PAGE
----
Egyptian elite tombs accessible for all

May 8, 2008

A number of elite tombs from Ancient Egypt are now accessible to all thanks to the launch of the Mastabase. The Mastabase is a CD-ROM containing descriptions and hieroglyphic inscriptions of scenes of daily life from 337 Mastaba tombs. This resource will make research into these elite tombs a lot easier. On 13 May 2008, Dutch Egyptologist René van Walsem will officially present the MastaBase in Leiden, Netherlands.

A Mastaba is an elite tomb from the Memphite area in Ancient Egypt (2600-2150 BC). The tombs contain scenes depicting daily life, often accompanied by inscriptions. Elite tombs are extremely complex works of art. They contain various main themes, which are further divided into sub-themes. Main themes are, for example, scenes depicting offerings, farming, fishing, et cetera. The theme fishing, for instance, can then be broken down into various sub-themes, such as fishing with a dragnet or seine, the transportation of fish and the processing of fish.

An in-depth analysis of the tombs can only be realised if use is made of all available published material on the tombs. This aim has been achieved through the creation of a digital archive for each of the 337 published elite tombs, the so-called Leids Mastaba Project (Leiden Mastaba Project). Part of the solution (created in Leiden) for this aim is based on the use of colour codes for the main themes. Abbreviations of the sub-themes are listed within the coloured fields of the main themes. Thus the thematic layout (dimension and place on the wall) can be seen at a glance. Comprehensive search options enable users to obtain a quick and efficient overview of these tombs.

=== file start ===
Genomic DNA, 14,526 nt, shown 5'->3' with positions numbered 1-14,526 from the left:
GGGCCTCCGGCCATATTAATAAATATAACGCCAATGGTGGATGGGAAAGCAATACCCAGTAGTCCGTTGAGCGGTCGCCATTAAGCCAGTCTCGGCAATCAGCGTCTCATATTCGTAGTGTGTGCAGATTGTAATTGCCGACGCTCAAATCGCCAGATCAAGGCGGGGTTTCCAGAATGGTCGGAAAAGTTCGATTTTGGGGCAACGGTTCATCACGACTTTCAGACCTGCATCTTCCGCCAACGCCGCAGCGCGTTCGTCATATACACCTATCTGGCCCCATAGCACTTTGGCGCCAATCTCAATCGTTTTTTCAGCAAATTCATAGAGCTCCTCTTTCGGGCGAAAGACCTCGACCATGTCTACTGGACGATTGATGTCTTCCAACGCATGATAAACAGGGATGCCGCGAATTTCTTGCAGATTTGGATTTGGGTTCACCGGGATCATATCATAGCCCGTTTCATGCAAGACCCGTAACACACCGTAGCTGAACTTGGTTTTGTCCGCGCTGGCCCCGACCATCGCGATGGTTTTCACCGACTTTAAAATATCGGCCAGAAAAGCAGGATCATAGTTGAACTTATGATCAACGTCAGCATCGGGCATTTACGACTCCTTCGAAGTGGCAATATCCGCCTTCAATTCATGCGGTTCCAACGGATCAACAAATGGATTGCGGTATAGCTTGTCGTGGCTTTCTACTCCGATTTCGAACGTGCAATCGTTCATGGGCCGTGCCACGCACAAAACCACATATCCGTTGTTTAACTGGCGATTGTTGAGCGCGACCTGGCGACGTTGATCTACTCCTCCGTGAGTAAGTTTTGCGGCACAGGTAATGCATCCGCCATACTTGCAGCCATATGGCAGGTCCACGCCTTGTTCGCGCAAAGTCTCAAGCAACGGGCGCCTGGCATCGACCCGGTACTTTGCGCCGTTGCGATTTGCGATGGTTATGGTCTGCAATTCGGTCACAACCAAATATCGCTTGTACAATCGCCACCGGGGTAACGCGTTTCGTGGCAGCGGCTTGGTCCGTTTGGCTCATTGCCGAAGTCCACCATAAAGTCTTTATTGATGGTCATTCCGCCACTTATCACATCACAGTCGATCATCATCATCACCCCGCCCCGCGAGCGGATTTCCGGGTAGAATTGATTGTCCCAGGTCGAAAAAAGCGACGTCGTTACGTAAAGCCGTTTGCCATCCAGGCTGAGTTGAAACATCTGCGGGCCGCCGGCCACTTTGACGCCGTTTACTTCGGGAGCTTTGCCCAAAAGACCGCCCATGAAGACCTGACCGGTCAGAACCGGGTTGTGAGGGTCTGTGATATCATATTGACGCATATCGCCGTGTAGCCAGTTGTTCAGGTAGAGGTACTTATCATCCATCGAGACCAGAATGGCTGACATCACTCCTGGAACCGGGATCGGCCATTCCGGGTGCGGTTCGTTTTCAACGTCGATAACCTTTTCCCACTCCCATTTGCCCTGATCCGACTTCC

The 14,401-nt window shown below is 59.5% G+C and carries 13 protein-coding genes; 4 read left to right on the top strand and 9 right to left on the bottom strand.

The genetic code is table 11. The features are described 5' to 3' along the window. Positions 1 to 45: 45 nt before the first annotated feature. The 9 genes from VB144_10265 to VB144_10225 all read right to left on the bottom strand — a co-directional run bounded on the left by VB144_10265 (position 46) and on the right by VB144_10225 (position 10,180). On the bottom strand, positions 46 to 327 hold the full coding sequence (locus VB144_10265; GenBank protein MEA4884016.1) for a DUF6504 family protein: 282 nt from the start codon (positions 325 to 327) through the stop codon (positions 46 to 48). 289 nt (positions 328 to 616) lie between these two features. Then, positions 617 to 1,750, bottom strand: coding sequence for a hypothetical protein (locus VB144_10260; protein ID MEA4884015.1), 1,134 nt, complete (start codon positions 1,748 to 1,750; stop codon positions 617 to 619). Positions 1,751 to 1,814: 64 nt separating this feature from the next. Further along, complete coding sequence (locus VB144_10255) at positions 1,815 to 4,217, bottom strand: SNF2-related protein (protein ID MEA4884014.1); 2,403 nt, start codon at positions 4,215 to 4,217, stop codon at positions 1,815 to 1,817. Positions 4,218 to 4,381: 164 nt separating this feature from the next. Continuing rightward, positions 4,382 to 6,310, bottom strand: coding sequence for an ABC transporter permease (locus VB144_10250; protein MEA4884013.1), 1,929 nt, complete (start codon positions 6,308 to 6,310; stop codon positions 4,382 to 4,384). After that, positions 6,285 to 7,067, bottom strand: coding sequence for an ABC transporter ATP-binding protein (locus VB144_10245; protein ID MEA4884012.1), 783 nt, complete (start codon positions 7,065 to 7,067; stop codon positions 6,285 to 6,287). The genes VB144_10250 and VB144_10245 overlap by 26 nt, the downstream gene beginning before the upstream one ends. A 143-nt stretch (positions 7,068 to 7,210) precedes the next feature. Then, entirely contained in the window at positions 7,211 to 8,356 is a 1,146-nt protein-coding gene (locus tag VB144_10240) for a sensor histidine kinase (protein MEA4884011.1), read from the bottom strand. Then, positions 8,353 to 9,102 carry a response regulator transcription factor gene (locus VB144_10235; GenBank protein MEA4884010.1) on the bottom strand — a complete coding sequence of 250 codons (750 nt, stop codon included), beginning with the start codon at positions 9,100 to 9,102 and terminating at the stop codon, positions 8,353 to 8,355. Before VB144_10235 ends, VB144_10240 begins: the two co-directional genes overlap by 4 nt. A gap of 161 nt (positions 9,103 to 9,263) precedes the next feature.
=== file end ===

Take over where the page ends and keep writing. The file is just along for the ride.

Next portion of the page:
MastaBase makes it easier to obtain answers to research questions, such as ‘How often do offering scenes occur in the tombs"’. Obtaining an answer to this kind of question requires a comparison of different tombs. In total, 337 extremely detailed tombs have been published. A more abstract, simplified kind of research tool such as the MastaBase is very useful for conducting this kind of research. A quick answer to many different questions can be obtained, and time-consuming, haphazard ploughing through publications has become a thing of the past.

Source: Netherlands Organization for Scientific Research

Explore further: Ancient burial rituals prove you can take it with you... and what you take says a lot

Related Stories

Recommended for you

Study into who is least afraid of death

March 24, 2017

A new study examines all robust, available data on how fearful we are of what happens once we shuffle off this mortal coil. They find that atheists are among those least afraid of dying... and, perhaps not surprisingly, ...

Scientists make new discovery about bird evolution

March 24, 2017

In a new paper published in National Science Review, a team of scientists from the Institute of Vertebrate Paleontology and Paleoanthropology, the Shandong Tianyu Museum of Nature, and the Nanjing Institute of Geology and ...

Mathematical framework explains diverse plant stem forms

March 23, 2017

It is well known that as plants grow, their stems and shoots respond to outside signals like light and gravity. But if plants all have similar stimuli, why are there so many different plant shapes? Why does a weeping willow ...

0 comments

Please sign in to add a comment. Registration is free, and takes less than a minute. Read more

Click here to reset your password.
Sign in to get notified via email when new comments are made.